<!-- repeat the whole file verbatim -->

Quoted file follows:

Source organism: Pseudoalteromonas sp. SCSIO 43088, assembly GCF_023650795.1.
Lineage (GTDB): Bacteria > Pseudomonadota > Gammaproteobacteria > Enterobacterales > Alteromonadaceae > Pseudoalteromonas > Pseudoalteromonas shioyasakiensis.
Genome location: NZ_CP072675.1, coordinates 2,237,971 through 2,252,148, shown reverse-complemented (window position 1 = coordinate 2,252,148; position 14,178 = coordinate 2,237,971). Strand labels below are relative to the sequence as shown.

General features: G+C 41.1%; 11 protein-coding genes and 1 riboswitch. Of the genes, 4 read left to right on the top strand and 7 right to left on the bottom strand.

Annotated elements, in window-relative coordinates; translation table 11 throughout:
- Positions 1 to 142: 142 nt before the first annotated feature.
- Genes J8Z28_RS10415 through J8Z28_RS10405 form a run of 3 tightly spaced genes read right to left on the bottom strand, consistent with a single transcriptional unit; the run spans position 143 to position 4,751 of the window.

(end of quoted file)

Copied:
Source organism: Pseudoalteromonas sp. SCSIO 43088, assembly GCF_023650795.1.
Lineage (GTDB): Bacteria > Pseudomonadota > Gammaproteobacteria > Enterobacterales > Alteromonadaceae > Pseudoalteromonas > Pseudoalteromonas shioyasakiensis.
Genome location: NZ_CP072675.1, coordinates 2,237,971 through 2,252,148, shown reverse-complemented (window position 1 = coordinate 2,252,148; position 14,178 = coordinate 2,237,971). Strand labels below are relative to the sequence as shown.

General features: G+C 41.1%; 11 protein-coding genes and 1 riboswitch. Of the genes, 4 read left to right on the top strand and 7 right to left on the bottom strand.

Annotated elements, in window-relative coordinates; translation table 11 throughout:
- Positions 1 to 142: 142 nt before the first annotated feature.
- Genes J8Z28_RS10415 through J8Z28_RS10405 form a run of 3 tightly spaced genes read right to left on the bottom strand, consistent with a single transcriptional unit; the run spans position 143 to position 4,751 of the window.